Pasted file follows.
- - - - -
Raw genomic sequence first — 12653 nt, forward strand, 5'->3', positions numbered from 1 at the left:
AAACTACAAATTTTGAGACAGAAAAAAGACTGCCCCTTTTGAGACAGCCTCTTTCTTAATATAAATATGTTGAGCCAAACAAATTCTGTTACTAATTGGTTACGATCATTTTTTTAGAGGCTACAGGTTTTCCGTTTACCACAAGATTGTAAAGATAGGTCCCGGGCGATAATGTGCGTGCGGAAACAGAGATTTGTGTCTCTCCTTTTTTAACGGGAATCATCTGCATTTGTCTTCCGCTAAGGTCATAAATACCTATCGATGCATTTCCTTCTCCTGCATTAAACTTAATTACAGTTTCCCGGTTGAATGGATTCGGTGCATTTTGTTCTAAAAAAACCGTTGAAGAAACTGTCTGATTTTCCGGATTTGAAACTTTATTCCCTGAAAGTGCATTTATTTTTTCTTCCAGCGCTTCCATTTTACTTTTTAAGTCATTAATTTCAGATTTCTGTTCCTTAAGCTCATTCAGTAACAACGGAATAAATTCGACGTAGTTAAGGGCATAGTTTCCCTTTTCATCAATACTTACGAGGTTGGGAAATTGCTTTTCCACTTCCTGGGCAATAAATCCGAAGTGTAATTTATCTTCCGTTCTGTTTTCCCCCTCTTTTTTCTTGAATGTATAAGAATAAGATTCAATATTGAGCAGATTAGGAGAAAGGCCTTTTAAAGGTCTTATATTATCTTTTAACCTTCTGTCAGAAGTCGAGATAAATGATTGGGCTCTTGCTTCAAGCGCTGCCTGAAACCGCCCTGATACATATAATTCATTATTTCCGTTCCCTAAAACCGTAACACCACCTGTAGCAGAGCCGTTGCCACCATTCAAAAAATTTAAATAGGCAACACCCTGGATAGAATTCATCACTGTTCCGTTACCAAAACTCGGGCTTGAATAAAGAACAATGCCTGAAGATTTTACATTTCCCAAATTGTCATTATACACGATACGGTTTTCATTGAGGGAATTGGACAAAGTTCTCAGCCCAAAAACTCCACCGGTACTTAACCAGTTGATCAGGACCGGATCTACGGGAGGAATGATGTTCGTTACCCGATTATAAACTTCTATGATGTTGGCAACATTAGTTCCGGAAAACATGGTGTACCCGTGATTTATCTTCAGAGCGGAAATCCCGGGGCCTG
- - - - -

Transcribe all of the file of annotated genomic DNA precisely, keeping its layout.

Raw genomic sequence first — 12653 nt, forward strand, 5'->3', positions numbered from 1 at the left:
AAACTACAAATTTTGAGACAGAAAAAAGACTGCCCCTTTTGAGACAGCCTCTTTCTTAATATAAATATGTTGAGCCAAACAAATTCTGTTACTAATTGGTTACGATCATTTTTTTAGAGGCTACAGGTTTTCCGTTTACCACAAGATTGTAAAGATAGGTCCCGGGCGATAATGTGCGTGCGGAAACAGAGATTTGTGTCTCTCCTTTTTTAACGGGAATCATCTGCATTTGTCTTCCGCTAAGGTCATAAATACCTATCGATGCATTTCCTTCTCCTGCATTAAACTTAATTACAGTTTCCCGGTTGAATGGATTCGGTGCATTTTGTTCTAAAAAAACCGTTGAAGAAACTGTCTGATTTTCCGGATTTGAAACTTTATTCCCTGAAAGTGCATTTATTTTTTCTTCCAGCGCTTCCATTTTACTTTTTAAGTCATTAATTTCAGATTTCTGTTCCTTAAGCTCATTCAGTAACAACGGAATAAATTCGACGTAGTTAAGGGCATAGTTTCCCTTTTCATCAATACTTACGAGGTTGGGAAATTGCTTTTCCACTTCCTGGGCAATAAATCCGAAGTGTAATTTATCTTCCGTTCTGTTTTCCCCCTCTTTTTTCTTGAATGTATAAGAATAAGATTCAATATTGAGCAGATTAGGAGAAAGGCCTTTTAAAGGTCTTATATTATCTTTTAACCTTCTGTCAGAAGTCGAGATAAATGATTGGGCTCTTGCTTCAAGCGCTGCCTGAAACCGCCCTGATACATATAATTCATTATTTCCGTTCCCTAAAACCGTAACACCACCTGTAGCAGAGCCGTTGCCACCATTCAAAAAATTTAAATAGGCAACACCCTGGATAGAATTCATCACTGTTCCGTTACCAAAACTCGGGCTTGAATAAAGAACAATGCCTGAAGATTTTACATTTCCCAAATTGTCATTATACACGATACGGTTTTCATTGAGGGAATTGGACAAAGTTCTCAGCCCAAAAACTCCACCGGTACTTAACCAGTTGATCAGGACCGGATCTACGGGAGGAATGATGTTCGTTACCCGATTATAAACTTCTATGATGTTGGCAACATTAGTTCCGGAAAACATGGTGTACCCGTGATTTATCTTCAGAGCGGAAATCCCGGGGCCTG